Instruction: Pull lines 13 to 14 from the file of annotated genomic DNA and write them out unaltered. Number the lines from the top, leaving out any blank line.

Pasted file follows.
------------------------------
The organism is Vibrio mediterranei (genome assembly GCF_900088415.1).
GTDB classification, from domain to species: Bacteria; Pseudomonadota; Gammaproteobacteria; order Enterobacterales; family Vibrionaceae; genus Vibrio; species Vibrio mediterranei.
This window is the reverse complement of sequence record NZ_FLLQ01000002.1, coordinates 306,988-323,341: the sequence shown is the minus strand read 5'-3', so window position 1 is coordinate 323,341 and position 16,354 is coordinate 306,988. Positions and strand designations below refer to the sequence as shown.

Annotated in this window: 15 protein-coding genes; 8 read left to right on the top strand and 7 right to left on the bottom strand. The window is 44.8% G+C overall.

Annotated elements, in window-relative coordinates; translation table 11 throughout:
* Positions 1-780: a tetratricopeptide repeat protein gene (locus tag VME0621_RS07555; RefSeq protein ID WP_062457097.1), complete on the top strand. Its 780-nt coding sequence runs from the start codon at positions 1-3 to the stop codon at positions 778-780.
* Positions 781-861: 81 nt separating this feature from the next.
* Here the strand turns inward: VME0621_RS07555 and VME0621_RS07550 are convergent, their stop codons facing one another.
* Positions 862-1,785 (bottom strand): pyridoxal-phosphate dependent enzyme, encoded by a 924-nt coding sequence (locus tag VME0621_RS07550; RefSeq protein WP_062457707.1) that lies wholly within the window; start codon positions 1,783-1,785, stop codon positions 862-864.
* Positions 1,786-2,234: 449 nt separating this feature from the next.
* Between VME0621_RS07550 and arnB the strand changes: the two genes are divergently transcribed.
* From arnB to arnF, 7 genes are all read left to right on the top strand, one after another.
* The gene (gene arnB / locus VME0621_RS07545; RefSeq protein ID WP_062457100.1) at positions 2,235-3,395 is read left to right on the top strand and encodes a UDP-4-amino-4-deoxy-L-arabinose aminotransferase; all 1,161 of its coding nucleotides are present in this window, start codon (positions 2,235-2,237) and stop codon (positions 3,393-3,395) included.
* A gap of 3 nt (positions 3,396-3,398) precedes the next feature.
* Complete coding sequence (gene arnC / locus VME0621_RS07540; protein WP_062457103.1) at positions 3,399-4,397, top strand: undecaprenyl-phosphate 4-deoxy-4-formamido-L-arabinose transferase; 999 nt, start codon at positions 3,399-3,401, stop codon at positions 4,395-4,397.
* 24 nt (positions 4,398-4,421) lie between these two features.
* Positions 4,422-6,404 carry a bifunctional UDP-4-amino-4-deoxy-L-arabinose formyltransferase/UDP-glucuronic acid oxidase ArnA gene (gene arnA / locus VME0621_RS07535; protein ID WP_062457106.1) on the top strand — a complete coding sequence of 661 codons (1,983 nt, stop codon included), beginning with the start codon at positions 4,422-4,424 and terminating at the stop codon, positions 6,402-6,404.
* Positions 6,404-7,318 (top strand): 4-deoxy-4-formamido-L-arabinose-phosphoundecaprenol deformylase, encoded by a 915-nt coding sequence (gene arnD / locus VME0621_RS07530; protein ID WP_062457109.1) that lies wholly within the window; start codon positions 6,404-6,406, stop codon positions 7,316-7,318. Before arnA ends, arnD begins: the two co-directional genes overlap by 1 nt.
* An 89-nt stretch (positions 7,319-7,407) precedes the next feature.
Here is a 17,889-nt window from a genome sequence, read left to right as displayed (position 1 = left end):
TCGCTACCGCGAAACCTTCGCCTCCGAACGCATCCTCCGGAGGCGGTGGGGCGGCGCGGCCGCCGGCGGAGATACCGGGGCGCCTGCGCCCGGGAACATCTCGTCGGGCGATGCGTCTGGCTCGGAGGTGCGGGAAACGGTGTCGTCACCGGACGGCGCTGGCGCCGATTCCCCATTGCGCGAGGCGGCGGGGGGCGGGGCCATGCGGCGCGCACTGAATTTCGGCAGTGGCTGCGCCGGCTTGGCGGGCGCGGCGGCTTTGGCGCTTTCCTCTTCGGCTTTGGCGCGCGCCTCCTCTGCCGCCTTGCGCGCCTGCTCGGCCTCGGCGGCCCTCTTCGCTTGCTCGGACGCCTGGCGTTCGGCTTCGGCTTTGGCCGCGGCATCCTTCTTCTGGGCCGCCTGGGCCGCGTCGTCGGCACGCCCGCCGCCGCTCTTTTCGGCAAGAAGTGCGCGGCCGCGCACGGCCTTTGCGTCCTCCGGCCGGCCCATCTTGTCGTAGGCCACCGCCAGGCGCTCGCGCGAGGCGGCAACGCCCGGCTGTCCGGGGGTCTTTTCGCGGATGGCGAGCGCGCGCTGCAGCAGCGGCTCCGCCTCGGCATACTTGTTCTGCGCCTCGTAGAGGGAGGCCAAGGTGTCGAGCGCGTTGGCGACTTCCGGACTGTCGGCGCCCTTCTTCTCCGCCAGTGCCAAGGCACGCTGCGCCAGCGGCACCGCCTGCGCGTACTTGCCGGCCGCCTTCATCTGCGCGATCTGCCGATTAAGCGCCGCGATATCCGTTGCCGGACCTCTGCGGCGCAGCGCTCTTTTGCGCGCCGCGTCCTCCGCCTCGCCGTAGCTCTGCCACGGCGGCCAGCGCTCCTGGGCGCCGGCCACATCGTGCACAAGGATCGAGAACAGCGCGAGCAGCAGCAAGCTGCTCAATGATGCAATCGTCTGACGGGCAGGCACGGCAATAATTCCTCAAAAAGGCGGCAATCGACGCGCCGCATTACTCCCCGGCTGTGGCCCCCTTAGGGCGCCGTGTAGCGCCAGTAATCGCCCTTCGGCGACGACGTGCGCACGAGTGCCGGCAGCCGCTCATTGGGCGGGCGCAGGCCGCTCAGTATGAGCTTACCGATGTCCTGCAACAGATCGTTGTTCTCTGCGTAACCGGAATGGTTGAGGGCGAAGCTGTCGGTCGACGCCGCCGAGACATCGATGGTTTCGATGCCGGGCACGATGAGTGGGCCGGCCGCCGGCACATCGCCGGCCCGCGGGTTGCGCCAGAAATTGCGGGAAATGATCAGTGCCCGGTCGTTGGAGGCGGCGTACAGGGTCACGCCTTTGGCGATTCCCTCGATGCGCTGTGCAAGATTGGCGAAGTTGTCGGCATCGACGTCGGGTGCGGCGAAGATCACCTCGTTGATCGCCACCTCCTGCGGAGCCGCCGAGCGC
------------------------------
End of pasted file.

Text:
* The gene (gene arnB / locus VME0621_RS07545; RefSeq protein ID WP_062457100.1) at positions 2,235-3,395 is read left to right on the top strand and encodes a UDP-4-amino-4-deoxy-L-arabinose aminotransferase; all 1,161 of its coding nucleotides are present in this window, start codon (positions 2,235-2,237) and stop codon (positions 3,393-3,395) included.
* A gap of 3 nt (positions 3,396-3,398) precedes the next feature.